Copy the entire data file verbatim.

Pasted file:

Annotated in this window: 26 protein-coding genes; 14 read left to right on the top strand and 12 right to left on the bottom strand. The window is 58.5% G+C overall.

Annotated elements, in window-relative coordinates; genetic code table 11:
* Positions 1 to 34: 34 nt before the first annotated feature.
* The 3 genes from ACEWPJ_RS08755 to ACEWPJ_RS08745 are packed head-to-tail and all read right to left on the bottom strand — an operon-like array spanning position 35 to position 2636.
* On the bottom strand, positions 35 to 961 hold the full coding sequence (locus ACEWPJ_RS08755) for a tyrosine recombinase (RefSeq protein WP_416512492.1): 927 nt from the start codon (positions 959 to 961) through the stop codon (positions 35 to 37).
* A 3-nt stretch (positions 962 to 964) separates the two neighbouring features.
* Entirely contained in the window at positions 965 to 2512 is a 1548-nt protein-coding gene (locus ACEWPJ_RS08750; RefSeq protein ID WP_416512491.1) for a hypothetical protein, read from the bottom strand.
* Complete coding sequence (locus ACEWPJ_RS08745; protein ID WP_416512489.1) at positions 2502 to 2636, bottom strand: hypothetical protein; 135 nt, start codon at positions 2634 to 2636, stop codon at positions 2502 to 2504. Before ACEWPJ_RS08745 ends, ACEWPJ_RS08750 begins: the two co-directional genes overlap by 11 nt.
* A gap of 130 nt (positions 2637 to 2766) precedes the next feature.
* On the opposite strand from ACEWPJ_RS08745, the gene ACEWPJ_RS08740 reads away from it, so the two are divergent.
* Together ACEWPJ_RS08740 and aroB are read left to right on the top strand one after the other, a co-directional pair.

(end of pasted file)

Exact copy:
Annotated in this window: 26 protein-coding genes; 14 read left to right on the top strand and 12 right to left on the bottom strand. The window is 58.5% G+C overall.

Annotated elements, in window-relative coordinates; genetic code table 11:
* Positions 1 to 34: 34 nt before the first annotated feature.
* The 3 genes from ACEWPJ_RS08755 to ACEWPJ_RS08745 are packed head-to-tail and all read right to left on the bottom strand — an operon-like array spanning position 35 to position 2636.
* On the bottom strand, positions 35 to 961 hold the full coding sequence (locus ACEWPJ_RS08755) for a tyrosine recombinase (RefSeq protein WP_416512492.1): 927 nt from the start codon (positions 959 to 961) through the stop codon (positions 35 to 37).
* A 3-nt stretch (positions 962 to 964) separates the two neighbouring features.
* Entirely contained in the window at positions 965 to 2512 is a 1548-nt protein-coding gene (locus ACEWPJ_RS08750; RefSeq protein ID WP_416512491.1) for a hypothetical protein, read from the bottom strand.
* Complete coding sequence (locus ACEWPJ_RS08745; protein ID WP_416512489.1) at positions 2502 to 2636, bottom strand: hypothetical protein; 135 nt, start codon at positions 2634 to 2636, stop codon at positions 2502 to 2504. Before ACEWPJ_RS08745 ends, ACEWPJ_RS08750 begins: the two co-directional genes overlap by 11 nt.
* A gap of 130 nt (positions 2637 to 2766) precedes the next feature.
* On the opposite strand from ACEWPJ_RS08745, the gene ACEWPJ_RS08740 reads away from it, so the two are divergent.
* Together ACEWPJ_RS08740 and aroB are read left to right on the top strand one after the other, a co-directional pair.